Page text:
During the Live Long, Live Well project CDC also began a collaboration with ASA and the Journalists Exchange on Aging (JEoA) to identify significant health topics of interest to journalists who write about aging-related issues. The Spyglass on Aging media project initiative has combined CDC's expertise in public health science and health promotion interventions for older adults and ASA's ability to present scientific information in a manner that journalists from the JEoA can readily use for writing stories about key public health topics. Media backgrounders* are available on 13 topics. Materials and media background pieces are disseminated so local, regional, and national journalists can write about the current activities in healthy aging occurring at CDC for their hometown audiences. This project has culminated with annual presentations made by CDC scientists on the various background topics at the National Council on Aging/American Society on Aging joint national conference since 2002. Brief descriptions of each media backgrounder are presented below.

    Spyglass on Aging V (spring 2006)

    CDC Brain Health Initiative Focuses on Emerging Research on Cognitive Vitality – The latest research, including a literature review released by the NIH Cognitive and Emotional Health Project in early 2006, shows that cognitive decline is not an inevitable part of aging and that there are things people can do to prevent decline. Some aspects of cognition, such as wisdom, actually improve with age. Maintaining cognitive vitality – memory, thinking skills, and mental function – is related to staying physically and socially active, reducing your cardiovascular risk factors (weight, blood pressure, etc.), and perhaps other things as well. The public has heard these messages before, but now there is yet another good reason to heed them. With baby boomers entering their retirement years and wanting to remain active, more people may be more willing to take steps now to help retain their cognitive vitality as they age. What can they do? How does prevention work? This backgrounder will give insight into these critical questions.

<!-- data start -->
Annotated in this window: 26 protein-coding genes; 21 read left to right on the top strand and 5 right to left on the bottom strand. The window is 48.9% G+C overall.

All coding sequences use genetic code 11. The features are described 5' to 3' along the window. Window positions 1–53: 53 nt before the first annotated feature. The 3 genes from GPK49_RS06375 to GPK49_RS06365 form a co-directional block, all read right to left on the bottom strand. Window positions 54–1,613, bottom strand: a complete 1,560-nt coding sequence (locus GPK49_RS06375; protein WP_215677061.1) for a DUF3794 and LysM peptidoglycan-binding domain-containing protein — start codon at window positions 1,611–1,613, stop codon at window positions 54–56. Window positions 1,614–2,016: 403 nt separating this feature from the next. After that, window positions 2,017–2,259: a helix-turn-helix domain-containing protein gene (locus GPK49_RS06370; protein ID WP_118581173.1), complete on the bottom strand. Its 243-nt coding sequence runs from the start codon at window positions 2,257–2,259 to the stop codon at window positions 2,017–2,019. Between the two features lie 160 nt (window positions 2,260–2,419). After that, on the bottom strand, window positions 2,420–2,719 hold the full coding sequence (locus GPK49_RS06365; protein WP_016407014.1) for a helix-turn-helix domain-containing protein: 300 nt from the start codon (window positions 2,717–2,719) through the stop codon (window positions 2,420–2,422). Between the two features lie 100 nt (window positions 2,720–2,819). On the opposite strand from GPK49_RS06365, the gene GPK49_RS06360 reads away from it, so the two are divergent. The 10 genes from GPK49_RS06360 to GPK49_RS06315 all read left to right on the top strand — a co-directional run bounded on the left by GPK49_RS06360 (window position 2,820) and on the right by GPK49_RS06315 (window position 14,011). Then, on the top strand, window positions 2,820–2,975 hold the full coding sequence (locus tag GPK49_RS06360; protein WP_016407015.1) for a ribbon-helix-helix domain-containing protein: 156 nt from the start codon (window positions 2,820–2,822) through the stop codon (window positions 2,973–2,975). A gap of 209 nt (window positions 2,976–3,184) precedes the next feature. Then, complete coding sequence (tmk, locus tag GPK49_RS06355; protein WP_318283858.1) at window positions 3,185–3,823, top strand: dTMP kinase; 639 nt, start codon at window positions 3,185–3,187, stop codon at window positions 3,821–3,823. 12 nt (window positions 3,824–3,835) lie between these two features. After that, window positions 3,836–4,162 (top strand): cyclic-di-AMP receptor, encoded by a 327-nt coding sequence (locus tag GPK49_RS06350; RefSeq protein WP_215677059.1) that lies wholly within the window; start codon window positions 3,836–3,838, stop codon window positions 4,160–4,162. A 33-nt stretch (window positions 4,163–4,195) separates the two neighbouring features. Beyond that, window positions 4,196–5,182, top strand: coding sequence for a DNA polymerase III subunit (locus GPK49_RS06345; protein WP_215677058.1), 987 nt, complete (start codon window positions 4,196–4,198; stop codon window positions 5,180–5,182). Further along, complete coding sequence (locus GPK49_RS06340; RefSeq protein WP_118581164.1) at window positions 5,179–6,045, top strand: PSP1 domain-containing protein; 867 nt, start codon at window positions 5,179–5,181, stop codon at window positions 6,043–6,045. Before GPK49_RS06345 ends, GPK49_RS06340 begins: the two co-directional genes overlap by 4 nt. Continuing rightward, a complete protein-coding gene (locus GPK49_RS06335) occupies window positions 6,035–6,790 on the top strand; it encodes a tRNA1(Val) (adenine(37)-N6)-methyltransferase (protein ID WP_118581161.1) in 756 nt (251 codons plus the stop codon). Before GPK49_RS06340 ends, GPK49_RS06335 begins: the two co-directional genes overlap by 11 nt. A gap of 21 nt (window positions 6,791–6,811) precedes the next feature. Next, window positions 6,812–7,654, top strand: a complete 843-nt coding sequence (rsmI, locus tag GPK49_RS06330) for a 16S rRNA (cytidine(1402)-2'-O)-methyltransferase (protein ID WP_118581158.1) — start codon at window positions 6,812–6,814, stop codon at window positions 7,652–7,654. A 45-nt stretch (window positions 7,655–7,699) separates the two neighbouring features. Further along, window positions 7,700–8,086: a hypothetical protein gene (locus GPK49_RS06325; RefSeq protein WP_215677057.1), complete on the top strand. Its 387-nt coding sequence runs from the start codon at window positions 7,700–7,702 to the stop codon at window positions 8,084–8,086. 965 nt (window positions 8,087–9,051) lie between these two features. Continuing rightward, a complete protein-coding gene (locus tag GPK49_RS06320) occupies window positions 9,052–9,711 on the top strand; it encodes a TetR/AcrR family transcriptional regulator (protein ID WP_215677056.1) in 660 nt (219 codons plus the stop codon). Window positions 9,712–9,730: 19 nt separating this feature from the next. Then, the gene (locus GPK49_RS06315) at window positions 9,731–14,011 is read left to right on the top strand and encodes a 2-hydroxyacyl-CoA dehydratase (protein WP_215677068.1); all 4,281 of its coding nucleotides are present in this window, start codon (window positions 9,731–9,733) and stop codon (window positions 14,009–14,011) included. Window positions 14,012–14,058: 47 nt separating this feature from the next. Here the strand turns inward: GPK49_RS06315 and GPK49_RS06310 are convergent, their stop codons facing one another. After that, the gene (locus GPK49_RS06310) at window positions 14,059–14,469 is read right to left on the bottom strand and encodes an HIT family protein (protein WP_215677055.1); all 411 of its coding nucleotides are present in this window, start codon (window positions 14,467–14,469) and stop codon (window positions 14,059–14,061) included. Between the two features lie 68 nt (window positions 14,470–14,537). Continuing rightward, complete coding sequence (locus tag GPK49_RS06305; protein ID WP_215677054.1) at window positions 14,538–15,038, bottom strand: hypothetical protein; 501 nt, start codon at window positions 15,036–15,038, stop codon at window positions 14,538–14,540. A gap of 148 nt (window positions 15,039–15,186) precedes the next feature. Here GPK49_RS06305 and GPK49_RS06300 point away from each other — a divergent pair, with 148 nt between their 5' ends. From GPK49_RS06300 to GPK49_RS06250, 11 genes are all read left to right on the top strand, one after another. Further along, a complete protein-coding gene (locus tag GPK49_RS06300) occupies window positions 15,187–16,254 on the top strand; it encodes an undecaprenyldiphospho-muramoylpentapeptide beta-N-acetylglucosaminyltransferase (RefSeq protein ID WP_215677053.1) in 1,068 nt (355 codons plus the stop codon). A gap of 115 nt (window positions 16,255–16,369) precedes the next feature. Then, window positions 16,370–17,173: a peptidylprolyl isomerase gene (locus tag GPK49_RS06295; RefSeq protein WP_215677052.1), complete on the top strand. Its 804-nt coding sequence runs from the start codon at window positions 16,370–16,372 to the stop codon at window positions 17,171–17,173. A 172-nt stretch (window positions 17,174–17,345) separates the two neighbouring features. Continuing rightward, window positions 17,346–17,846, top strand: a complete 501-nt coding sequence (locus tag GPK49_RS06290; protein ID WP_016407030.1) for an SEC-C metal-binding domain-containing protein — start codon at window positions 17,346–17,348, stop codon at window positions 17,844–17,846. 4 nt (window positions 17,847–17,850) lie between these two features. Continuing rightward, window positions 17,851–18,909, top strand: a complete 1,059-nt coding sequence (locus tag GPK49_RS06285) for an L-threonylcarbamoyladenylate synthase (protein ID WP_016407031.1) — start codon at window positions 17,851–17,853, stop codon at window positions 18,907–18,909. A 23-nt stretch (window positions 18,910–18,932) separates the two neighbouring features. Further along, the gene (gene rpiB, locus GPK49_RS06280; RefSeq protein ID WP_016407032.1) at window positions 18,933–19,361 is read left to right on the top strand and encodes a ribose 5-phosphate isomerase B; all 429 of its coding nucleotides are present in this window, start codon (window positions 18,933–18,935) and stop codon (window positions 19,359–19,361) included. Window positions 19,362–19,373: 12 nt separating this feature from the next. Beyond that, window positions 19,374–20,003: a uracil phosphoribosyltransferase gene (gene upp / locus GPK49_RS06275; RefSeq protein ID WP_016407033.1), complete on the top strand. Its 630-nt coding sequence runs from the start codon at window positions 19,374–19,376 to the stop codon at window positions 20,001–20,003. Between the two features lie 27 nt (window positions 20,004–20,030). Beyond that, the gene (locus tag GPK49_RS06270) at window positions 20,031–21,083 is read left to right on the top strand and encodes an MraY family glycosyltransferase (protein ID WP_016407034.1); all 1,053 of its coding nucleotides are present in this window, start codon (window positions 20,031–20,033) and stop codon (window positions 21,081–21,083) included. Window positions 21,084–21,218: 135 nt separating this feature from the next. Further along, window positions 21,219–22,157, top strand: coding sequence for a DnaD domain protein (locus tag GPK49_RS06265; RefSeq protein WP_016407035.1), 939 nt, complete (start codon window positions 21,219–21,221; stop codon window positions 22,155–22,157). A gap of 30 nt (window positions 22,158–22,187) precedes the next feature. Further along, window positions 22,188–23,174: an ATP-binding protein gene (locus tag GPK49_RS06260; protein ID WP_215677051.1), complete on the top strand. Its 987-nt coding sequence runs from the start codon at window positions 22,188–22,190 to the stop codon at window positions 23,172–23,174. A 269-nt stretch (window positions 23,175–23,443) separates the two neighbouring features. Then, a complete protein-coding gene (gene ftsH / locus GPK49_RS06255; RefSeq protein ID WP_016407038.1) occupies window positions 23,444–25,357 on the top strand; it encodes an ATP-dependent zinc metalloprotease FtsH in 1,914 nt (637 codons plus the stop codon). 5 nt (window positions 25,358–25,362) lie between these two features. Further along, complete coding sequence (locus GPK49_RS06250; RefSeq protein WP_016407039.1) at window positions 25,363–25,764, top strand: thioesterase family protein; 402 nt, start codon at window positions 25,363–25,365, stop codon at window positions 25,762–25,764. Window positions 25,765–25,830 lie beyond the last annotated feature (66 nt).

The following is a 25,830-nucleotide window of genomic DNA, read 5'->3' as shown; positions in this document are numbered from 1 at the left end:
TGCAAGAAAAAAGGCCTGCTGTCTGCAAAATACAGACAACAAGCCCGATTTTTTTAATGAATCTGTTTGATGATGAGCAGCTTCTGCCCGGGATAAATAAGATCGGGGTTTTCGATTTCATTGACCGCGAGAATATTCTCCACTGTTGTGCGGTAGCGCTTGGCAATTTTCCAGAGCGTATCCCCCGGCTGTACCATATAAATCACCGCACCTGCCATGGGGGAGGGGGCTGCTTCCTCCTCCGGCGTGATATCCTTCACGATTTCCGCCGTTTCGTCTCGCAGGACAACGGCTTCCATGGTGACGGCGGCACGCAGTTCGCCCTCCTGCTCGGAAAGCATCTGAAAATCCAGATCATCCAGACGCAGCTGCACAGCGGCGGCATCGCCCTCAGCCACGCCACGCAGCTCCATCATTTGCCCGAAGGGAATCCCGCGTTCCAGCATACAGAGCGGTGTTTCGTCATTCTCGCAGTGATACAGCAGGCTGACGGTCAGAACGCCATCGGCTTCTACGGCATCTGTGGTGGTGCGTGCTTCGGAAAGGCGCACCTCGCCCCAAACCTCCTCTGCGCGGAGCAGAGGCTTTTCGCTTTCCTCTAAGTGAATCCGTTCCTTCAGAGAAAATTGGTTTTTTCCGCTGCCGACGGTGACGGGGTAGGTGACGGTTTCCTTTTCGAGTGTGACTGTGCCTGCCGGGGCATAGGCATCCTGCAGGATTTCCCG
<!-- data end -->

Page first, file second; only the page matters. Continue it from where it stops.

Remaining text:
Epilepsy Among Older Adults: Underdiagnosed and Undertreated – The myths and negative stereotypes surrounding epilepsy continue to this day, and now we learn that epilepsy is a common and growing problem among older adults, with a severe detriment to their quality of life. Yet with simple treatment, most older adults with epilepsy can continue to live a normal life. The symptoms of epilepsy – strange feelings, memory blanks, behavioral changes, an unaccountable loss of time, staring, temporary confusion or seizures – may be more subtle in older adults, leading to underrecognition and undertreatment of this condition. This backgrounder looks at why epilepsy is increasing among older adults, what can be done to improve diagnosis of epilepsy, how to respond to a person having a seizure, and what communities can do to improve their response.
    Spyglass on Aging IV (spring 2005)